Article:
Another poem today, in honor of National Poetry Month — what do you (or your characters) know about survivor’s guilt? How do you respond to the final line of the piece? Consider using this as a prompt — take twenty minutes, and follow the words wherever they seem to want you to go.
How I’ve changed may not be apparent.
(all of the intersections in and around Boston are dangerous!)
Good morning, writers! Outside my window right now, construction workers are jackhammering pavement. The birds have all gone silent, with or some other, more difficult emotion, maybe. The city is all city sounds right now.
How is WriOursWhoMo treating you so far? How are you honoring the intersections within you: the intersections of trauma and song, the intersections of longing and loss, the intersections of aftermath and resilience?
Good morning, good morning, writers.
Today I am hectic and rushing around. I want to give you something thoughtful and deep, but the puppy is calling for my attention, and the more I try to type, the more she bumps my elbow trying to get me to get up and take her out into the rain and play ball. So what I have for this second day of WriOursWhoMo is a poem and a prompt:
Good morning to you, over there. Are you warm enough? Keep that scarf on — don’t catch a chill.
I’m thinking about the people I love who are in the Northeast, who are in the middle of winter already, who have been without power, who are well under this new snow. I’m remembering why I left, and I’m nostalgic for the chill of it, the work of living there, how strong I felt, bundling up against the cold, digging out, stirring the coals in the woodstove and blazing it up each morning when I came down into the kitchen — add paper and kindling, then one log, then three, get it really going. Then I’d pour my coffee, settle at the kitchen table, write into the daybreak. No power meant no electric heat or gas, I don’t think, because those were electric-powered. Maybe the gas heaters would work, but we couldn’t use the fan to spread the warmth around (not that the fans worked all that well, anyway). Not living there anymore, I’m left with the romance of my memory, chapped cheeks, sharp and bright red, coming in to work at Stone Soup or Family Crisis, how I was bundled in a plaid barn jacket and boots, hair shorn, smiling at everyone in our shared burden of cold and ice and snow. I forget the deep depression I fell into every winter, the seasonal affect business, how the cold got into my bones and wouldn’t leave, how I felt I couldn’t get warm, not ever. That part I don’t miss, I don’t even let myself remember. I miss the deep dark of rural Maine, and, too, the way the night spread itself bright through the woods when the ground was covered with snow, how I stood at my bedroom window on full-moon nights and the backyard was as light as midday with the reflection back up from the sparkling, ice-coated white.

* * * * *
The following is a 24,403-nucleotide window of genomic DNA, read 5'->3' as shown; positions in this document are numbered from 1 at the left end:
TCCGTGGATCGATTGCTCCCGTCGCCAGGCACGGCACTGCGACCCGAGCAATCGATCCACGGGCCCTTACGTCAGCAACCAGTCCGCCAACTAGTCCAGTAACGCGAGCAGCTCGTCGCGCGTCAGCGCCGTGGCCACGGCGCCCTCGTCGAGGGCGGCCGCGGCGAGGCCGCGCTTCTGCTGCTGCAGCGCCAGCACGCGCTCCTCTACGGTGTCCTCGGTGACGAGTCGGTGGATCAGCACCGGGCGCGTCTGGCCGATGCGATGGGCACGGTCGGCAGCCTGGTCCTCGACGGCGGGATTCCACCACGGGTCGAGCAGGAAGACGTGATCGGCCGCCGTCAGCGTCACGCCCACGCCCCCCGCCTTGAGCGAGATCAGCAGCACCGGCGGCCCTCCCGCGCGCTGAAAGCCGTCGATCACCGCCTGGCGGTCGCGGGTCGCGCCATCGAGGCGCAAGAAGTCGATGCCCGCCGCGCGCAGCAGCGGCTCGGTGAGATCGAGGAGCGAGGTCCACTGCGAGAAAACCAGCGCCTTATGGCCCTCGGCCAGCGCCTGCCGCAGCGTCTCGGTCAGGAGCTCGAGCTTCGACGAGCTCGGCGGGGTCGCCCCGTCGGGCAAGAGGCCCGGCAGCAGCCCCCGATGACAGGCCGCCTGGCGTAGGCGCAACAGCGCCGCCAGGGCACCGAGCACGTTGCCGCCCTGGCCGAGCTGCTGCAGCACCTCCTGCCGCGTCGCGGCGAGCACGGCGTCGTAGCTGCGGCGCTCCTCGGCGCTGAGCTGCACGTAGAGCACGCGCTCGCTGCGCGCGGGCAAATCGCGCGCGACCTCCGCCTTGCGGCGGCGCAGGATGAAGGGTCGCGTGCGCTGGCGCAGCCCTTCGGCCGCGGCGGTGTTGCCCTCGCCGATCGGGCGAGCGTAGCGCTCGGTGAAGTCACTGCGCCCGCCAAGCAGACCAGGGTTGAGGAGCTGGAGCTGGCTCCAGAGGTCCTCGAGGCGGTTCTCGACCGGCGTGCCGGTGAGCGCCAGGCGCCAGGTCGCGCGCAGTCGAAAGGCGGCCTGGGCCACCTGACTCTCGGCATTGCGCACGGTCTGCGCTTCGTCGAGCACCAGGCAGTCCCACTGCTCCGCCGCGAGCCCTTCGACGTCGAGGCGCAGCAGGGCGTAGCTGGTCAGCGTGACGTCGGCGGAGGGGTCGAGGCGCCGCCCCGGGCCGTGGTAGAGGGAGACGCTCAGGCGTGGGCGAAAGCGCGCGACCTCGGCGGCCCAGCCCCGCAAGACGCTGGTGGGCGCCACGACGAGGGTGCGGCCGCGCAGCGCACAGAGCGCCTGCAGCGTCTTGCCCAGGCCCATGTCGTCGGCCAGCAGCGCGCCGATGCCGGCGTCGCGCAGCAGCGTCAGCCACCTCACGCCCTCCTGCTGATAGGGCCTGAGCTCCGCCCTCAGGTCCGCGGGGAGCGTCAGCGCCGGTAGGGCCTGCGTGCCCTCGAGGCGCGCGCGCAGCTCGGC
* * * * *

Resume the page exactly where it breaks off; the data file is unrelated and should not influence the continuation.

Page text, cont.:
Be safe over there, friends. Send me some snowflakes.
Good Monday to you (morning or afternoon or evening, depending on where you are!).
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(click on the image to check out Jo Bell's other photos)
It’s the middle of Sexual Assault Awareness and Prevention Month and National Poetry Month. How are you marking this time?
Today I got up and did my morning pages, and now I’m going to go do some stretches and yoga before I have to get ready to catch the bus.